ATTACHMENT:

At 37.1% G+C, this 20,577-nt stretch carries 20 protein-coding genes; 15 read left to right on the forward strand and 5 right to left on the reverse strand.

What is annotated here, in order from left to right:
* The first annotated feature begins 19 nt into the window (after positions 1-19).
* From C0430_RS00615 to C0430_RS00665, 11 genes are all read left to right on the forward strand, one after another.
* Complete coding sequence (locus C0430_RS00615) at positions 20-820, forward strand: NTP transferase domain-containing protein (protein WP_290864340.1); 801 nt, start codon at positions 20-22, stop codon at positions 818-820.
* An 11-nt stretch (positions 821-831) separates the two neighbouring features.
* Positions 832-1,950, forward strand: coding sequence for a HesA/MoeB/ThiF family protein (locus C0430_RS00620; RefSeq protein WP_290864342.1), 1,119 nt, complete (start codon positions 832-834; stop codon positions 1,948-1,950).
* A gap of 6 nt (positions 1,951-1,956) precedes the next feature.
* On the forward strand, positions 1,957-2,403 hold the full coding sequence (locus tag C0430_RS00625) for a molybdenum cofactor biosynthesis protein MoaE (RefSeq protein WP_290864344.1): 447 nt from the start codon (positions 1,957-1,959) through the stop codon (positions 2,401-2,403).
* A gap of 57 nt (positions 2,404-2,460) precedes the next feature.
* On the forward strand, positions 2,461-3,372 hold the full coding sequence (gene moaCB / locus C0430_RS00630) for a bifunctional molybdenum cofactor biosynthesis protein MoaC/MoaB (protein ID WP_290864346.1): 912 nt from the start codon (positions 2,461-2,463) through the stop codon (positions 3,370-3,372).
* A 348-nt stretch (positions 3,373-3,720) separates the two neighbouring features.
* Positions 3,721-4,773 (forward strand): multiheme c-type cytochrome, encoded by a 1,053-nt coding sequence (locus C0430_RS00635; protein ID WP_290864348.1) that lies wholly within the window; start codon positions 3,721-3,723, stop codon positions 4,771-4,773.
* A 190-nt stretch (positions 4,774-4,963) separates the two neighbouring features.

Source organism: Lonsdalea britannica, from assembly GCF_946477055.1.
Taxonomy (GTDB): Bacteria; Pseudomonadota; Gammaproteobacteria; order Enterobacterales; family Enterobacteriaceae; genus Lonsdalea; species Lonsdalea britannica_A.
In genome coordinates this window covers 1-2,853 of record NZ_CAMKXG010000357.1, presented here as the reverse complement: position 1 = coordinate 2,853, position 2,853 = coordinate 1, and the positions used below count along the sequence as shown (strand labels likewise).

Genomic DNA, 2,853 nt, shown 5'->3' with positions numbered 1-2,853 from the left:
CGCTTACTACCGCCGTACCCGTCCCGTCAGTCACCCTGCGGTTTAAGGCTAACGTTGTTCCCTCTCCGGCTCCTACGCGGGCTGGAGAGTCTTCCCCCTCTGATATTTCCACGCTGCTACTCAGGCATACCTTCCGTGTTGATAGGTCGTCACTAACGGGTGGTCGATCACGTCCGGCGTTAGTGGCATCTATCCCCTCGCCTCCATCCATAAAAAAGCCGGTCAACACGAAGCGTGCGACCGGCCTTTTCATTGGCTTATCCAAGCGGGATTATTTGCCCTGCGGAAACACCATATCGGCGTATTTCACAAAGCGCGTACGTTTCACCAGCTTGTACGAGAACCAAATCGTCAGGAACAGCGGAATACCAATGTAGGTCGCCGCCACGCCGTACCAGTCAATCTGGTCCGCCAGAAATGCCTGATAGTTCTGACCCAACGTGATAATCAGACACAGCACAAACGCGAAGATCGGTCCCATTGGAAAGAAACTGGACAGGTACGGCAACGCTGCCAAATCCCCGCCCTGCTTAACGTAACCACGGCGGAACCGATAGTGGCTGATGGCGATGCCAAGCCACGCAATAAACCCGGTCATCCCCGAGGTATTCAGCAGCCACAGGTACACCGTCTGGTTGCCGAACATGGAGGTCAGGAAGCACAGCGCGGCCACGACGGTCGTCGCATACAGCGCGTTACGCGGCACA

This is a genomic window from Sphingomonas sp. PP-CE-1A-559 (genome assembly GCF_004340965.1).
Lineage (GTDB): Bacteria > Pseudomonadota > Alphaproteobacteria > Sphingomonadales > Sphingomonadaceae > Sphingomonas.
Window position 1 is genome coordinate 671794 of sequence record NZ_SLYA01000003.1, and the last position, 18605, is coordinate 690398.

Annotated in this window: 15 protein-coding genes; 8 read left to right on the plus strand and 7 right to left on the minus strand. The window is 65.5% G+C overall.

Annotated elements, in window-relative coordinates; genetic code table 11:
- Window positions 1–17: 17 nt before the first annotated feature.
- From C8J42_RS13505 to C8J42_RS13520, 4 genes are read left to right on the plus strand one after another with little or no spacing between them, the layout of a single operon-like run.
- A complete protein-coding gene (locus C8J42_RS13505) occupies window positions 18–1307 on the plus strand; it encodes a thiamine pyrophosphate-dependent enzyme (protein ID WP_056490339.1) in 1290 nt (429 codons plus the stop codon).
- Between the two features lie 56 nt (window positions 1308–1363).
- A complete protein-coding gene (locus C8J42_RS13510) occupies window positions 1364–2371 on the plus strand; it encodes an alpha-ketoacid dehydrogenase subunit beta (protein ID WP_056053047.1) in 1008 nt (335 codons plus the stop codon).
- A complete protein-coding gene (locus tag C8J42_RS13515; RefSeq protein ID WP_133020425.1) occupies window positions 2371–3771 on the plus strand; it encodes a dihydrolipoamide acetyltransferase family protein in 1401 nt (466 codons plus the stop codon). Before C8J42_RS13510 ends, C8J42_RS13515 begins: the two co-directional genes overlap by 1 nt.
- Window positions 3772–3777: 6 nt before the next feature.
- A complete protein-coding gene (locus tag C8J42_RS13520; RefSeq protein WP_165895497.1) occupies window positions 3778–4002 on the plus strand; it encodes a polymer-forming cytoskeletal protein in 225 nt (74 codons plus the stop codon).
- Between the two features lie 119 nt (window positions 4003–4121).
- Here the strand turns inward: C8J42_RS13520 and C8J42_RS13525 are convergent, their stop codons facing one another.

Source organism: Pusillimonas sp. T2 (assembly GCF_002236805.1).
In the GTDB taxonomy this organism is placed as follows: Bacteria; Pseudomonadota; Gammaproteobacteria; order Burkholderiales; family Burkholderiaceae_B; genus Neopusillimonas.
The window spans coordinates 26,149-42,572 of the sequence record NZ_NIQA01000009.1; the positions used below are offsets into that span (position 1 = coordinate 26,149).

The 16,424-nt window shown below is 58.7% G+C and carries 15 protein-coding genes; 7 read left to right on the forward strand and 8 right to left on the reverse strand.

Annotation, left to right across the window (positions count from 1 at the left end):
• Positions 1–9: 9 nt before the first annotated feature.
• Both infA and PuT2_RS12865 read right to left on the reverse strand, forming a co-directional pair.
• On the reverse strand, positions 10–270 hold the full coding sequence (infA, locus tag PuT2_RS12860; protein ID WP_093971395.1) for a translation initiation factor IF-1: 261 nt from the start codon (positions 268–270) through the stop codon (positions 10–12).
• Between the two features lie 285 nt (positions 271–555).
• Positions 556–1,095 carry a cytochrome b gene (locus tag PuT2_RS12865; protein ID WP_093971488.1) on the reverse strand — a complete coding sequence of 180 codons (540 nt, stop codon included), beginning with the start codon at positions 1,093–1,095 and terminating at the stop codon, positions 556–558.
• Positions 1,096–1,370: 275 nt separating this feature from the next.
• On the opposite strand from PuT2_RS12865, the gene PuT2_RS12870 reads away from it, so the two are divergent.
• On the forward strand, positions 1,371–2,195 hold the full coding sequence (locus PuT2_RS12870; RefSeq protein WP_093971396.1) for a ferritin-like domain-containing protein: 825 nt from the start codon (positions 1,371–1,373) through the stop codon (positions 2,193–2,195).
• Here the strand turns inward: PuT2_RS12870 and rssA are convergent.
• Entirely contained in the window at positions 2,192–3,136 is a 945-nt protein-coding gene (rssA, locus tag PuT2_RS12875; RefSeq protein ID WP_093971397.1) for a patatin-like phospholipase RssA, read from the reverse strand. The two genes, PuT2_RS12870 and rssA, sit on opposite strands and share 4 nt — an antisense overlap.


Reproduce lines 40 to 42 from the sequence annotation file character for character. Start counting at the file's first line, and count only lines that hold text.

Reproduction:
• Positions 1–9: 9 nt before the first annotated feature.
• Both infA and PuT2_RS12865 read right to left on the reverse strand, forming a co-directional pair.
• On the reverse strand, positions 10–270 hold the full coding sequence (infA, locus tag PuT2_RS12860; protein ID WP_093971395.1) for a translation initiation factor IF-1: 261 nt from the start codon (positions 268–270) through the stop codon (positions 10–12).